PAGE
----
The plaintiff purchased a property in early December 2011. Prior to the purchase, she engaged the defendants to prepare a building inspection report. On 17 December 2011, the plaintiff’s 7-year-old daughter was playing on the balcony when she fell through a baluster and landed on the concrete pavement below.

The trial dealt with liability against the building inspector. The inspector brought a cross-claim against his insurer who had denied coverage under a combined professional indemnity/liability insurance policy. The NSW District Court Judge found in favour of the plaintiff against the defendant and for the defendant against their insurer.

The plaintiff’s evidence was that whilst she only ‘skim read’ the property inspection report, she was looking out for any major defect with the property. Her evidence, which was accepted, was that she would have viewed an issue with the balustrade as a major defect.

The defendant inspector could not recall the inspections he had conducted at the property. He gave evidence that his usual practice was to visually inspect the balustrades, which included attempting to shake the rails and apply some force to some of the balusters. He conceded that photographs that were taken by the police after the incident showed a balustrade that was hazardous and that the screws attaching the balusters were rusted.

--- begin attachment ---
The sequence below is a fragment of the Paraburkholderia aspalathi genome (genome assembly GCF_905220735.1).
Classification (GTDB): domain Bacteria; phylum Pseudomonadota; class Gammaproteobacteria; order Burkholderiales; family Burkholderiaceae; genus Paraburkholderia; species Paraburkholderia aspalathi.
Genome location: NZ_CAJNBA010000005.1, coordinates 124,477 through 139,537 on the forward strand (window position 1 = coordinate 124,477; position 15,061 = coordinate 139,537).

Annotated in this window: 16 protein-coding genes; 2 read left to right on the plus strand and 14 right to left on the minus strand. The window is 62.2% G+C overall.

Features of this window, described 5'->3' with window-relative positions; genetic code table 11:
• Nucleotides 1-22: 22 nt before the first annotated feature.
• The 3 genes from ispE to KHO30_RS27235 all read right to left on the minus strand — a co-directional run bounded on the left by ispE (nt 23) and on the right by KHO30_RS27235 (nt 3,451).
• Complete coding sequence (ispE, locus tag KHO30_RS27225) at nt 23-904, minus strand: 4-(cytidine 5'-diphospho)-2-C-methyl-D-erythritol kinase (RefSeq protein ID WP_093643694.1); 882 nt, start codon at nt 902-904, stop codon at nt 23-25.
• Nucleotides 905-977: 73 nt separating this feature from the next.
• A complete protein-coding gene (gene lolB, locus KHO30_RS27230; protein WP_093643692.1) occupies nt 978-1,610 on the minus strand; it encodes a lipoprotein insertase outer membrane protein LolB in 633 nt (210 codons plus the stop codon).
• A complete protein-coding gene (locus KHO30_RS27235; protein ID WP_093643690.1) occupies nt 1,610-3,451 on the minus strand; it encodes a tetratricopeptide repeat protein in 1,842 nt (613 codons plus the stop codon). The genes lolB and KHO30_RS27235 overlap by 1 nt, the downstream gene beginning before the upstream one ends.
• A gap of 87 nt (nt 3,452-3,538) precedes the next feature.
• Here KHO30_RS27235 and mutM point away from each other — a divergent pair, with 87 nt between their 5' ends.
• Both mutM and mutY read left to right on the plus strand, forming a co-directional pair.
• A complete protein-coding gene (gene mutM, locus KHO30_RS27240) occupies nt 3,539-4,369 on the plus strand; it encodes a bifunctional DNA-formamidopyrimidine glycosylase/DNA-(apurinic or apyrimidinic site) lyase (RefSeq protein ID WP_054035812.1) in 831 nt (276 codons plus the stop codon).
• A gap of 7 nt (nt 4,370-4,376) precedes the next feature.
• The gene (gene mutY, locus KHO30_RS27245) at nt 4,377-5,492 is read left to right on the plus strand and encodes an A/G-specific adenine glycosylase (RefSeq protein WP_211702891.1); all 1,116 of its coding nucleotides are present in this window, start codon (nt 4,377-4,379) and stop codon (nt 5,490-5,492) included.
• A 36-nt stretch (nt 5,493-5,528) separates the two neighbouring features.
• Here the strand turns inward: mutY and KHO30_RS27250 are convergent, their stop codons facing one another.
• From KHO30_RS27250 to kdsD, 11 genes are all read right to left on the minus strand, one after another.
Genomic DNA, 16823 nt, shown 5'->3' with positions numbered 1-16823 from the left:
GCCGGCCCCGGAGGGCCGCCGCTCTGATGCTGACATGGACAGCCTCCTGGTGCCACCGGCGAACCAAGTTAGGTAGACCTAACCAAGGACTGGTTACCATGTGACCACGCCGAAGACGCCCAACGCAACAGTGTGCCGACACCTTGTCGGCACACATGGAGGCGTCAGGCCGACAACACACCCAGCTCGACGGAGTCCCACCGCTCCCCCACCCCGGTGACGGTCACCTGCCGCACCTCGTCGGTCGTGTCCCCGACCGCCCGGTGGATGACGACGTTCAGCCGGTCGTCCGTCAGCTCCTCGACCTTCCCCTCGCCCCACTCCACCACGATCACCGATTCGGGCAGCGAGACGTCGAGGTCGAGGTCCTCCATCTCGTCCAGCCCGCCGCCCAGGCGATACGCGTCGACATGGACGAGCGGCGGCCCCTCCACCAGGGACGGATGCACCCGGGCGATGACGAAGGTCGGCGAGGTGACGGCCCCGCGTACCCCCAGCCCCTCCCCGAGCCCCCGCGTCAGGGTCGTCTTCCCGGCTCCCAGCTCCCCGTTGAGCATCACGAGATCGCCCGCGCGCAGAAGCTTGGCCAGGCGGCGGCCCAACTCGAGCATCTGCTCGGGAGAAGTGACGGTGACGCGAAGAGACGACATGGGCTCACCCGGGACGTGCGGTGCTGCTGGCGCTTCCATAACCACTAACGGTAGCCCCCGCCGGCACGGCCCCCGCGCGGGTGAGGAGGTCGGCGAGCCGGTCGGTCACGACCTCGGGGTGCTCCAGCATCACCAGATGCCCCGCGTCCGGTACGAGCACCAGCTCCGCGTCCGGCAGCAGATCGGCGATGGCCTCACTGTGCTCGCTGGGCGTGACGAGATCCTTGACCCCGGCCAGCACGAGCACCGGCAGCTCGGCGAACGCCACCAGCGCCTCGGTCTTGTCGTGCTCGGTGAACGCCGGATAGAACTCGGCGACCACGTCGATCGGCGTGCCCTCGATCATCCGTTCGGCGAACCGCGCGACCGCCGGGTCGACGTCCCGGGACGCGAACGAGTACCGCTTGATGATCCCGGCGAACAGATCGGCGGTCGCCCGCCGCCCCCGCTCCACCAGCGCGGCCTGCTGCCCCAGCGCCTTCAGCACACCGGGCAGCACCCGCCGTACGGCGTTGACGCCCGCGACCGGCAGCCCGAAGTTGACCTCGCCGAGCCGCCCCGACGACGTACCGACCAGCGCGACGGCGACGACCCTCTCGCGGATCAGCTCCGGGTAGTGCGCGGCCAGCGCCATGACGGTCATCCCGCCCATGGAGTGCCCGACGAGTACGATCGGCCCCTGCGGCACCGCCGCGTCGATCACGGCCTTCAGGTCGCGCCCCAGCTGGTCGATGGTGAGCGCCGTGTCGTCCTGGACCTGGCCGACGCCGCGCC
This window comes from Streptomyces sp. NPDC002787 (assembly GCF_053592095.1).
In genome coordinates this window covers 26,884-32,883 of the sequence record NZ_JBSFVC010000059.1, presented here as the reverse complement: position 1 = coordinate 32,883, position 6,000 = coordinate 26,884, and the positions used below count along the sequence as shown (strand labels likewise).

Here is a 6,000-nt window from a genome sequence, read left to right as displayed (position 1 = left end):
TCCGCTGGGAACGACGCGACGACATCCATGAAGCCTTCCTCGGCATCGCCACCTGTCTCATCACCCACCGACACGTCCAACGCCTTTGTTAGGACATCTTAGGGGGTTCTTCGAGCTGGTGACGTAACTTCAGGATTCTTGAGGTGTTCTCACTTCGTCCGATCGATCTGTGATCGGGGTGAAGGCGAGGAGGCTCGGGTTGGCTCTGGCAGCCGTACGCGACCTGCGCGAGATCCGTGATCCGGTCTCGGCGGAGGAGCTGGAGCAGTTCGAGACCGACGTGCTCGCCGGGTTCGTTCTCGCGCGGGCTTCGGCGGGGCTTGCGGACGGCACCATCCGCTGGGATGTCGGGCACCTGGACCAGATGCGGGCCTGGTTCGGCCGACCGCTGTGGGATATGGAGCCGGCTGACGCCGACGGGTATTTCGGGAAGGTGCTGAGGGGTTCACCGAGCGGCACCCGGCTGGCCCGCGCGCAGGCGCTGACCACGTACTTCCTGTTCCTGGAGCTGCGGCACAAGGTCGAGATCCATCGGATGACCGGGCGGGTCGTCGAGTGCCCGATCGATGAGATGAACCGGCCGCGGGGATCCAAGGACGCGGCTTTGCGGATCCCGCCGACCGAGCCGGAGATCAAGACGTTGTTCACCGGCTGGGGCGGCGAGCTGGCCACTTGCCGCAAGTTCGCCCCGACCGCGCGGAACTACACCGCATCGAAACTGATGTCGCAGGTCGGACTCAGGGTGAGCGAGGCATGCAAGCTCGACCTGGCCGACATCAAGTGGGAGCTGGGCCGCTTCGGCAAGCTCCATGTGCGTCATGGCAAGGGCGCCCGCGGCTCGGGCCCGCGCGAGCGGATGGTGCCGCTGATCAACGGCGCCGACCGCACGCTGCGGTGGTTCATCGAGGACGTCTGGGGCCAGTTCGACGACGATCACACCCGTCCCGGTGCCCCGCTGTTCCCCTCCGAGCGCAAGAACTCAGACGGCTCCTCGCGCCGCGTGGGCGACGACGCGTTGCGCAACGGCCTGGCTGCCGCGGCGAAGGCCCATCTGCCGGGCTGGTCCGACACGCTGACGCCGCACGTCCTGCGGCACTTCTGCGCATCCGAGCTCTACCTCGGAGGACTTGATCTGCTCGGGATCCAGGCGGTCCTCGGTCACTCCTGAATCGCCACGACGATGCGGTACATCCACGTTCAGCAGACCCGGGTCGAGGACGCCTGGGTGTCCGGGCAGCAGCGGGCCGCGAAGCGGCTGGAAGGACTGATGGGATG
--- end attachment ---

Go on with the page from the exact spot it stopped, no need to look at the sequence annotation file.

The Court accepted that the evidence led to an ‘unavoidable’ conclusion that the balustrade was hazardous and this would have been detected by a prudent inspection conducted by a certified building inspector.

The defendant denied that he owed a duty of care to the daughter. The Court concluded that, as the risk was foreseeable and not insignificant within the meaning of section 5B of the Civil Liability Act 2002, but for the negligence, the plaintiff most likely would have repaired the balustrade or would not have purchased the property and therefore, the negligence caused the daughter’s injuries.

The insurance dispute

From the description of cover in the schedule and the insuring clause, it was found that the clear intention was to provide the insured with cover for the Business Activity of residential building inspections and ‘work carried out in that activity’ which would include the subject report and any ‘legal liability relating to actual or alleged breach of the defendants’ professional duty in connection with the provision of the report’.

The insurer relied on the Professional Liability exclusion under the General and Public Liability Policy which excluded liability for ‘provision of or failure to provide professional advice or services… or advice, design or specification given by you for a fee or otherwise in carrying out any Business Activities’.

‘Professional’ was not defined under the policy, making it difficult for the insurer to prove the intended scope of the exclusion.

The Court considered the purpose of the contract was to cover any liability arising from the provision of inspection and report services. The intention was to cover those business activities but to exclude cover for professional advice beyond those activities. On that basis, the insurer’s submitted construction of the contract was not commercial and would inappropriately limit the cover to the point of ‘virtually defeating it’.

Doosey v Walsh & Complete Building Inspection Services Pty Ltd [2017] NSWDC 8

The decision is a reminder to insurers that the Courts apply the same principles of interpretation to commercial insurance policies as for other commercial contracts. In order for exclusion clauses to be effective, they must make sense when read as part of the contract as a whole, and all key terms need to be defined to avoid uncertainty.